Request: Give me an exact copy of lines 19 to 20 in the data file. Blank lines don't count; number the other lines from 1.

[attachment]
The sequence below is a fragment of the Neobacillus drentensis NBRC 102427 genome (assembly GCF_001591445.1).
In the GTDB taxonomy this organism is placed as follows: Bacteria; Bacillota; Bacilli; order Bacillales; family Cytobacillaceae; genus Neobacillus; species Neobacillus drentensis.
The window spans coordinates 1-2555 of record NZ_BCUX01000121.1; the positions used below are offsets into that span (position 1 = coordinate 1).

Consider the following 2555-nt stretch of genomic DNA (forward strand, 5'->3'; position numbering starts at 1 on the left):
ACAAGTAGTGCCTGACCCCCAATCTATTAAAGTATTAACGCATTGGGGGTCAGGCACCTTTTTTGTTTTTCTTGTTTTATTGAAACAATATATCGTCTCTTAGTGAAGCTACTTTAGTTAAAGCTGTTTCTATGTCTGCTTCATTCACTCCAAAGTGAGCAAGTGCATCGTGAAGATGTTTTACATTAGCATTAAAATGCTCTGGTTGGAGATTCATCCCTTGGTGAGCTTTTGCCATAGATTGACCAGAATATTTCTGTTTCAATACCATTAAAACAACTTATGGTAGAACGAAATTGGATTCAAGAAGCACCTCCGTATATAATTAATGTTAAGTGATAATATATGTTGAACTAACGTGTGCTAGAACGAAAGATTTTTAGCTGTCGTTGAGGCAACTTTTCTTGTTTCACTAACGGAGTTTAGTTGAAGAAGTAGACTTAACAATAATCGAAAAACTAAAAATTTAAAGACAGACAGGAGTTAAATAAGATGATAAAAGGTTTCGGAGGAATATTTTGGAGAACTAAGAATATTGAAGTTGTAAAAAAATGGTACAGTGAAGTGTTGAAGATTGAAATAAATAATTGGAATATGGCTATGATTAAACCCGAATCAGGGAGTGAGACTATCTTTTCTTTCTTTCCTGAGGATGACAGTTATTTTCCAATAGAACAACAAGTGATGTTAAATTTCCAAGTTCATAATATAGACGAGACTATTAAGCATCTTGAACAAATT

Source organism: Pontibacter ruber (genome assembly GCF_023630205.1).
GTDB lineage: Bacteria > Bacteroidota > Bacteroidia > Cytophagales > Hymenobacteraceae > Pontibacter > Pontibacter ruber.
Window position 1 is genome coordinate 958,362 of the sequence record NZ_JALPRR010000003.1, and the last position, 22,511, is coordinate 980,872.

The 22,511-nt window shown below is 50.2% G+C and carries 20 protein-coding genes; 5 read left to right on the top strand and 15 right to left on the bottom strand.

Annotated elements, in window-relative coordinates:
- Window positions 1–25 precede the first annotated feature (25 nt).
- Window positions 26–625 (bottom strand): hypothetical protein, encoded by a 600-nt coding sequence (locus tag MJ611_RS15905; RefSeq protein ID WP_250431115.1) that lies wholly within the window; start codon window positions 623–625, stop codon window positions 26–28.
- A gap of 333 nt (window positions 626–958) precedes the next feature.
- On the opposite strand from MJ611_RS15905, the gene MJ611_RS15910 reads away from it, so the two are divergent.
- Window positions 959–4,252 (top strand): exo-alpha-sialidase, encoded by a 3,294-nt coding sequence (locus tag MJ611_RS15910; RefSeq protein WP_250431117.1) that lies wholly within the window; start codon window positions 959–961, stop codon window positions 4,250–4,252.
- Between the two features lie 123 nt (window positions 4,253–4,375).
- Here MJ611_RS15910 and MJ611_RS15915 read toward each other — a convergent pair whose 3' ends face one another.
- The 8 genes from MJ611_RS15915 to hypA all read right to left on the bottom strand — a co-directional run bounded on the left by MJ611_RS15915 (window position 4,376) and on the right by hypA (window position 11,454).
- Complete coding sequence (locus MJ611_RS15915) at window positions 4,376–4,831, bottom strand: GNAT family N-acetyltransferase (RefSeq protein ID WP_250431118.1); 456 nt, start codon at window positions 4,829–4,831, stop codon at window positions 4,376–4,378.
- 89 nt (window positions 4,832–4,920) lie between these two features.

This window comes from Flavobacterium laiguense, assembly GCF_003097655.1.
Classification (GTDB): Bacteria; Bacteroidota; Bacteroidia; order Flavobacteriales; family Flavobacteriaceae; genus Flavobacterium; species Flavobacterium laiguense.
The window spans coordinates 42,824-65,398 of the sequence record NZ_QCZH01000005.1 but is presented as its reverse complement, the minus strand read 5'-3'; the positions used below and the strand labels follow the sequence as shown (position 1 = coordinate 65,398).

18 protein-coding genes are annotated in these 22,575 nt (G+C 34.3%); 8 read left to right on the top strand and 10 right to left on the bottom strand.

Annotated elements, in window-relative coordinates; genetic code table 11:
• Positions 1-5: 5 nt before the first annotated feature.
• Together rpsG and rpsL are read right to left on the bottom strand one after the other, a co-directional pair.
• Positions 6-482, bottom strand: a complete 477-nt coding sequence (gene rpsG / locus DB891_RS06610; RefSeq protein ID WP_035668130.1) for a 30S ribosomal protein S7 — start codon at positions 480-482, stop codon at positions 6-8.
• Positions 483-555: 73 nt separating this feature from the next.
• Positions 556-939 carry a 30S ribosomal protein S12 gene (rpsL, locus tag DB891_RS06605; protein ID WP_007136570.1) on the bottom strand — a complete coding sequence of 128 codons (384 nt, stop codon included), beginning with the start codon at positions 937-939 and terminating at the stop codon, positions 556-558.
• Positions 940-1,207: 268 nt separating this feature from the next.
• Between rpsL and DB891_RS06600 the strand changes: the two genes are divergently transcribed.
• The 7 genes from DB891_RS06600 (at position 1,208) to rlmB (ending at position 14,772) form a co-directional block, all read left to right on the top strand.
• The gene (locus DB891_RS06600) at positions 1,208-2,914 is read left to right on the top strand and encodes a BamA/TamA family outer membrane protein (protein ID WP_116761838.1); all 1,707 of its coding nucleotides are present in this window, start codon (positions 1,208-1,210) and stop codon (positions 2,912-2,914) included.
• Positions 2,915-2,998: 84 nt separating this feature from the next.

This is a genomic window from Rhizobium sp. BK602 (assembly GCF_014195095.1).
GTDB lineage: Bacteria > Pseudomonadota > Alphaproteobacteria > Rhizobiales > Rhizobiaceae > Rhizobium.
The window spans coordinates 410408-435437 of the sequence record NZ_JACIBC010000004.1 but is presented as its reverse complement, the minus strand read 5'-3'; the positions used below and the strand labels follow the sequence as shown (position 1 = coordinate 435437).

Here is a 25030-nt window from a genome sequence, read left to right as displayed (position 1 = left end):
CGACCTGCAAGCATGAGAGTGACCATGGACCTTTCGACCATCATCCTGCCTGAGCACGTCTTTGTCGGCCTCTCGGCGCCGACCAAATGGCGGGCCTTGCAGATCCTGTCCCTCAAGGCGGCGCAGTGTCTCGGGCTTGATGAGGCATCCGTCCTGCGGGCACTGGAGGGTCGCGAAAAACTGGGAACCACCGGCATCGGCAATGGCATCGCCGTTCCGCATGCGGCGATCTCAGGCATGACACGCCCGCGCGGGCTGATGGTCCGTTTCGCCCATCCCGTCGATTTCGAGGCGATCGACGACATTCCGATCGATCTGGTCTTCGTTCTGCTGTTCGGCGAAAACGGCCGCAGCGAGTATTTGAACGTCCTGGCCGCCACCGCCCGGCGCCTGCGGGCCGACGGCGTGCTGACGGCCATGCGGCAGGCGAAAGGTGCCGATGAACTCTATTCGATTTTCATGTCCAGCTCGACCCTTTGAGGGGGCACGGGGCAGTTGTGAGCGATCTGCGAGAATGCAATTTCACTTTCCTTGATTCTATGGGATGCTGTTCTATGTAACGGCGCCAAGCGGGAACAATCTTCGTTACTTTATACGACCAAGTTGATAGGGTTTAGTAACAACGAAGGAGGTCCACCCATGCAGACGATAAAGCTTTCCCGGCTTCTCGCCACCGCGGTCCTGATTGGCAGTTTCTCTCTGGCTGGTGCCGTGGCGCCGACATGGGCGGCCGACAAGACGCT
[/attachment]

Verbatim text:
- Complete coding sequence (locus MJ611_RS15915) at window positions 4,376–4,831, bottom strand: GNAT family N-acetyltransferase (RefSeq protein ID WP_250431118.1); 456 nt, start codon at window positions 4,829–4,831, stop codon at window positions 4,376–4,378.
- 89 nt (window positions 4,832–4,920) lie between these two features.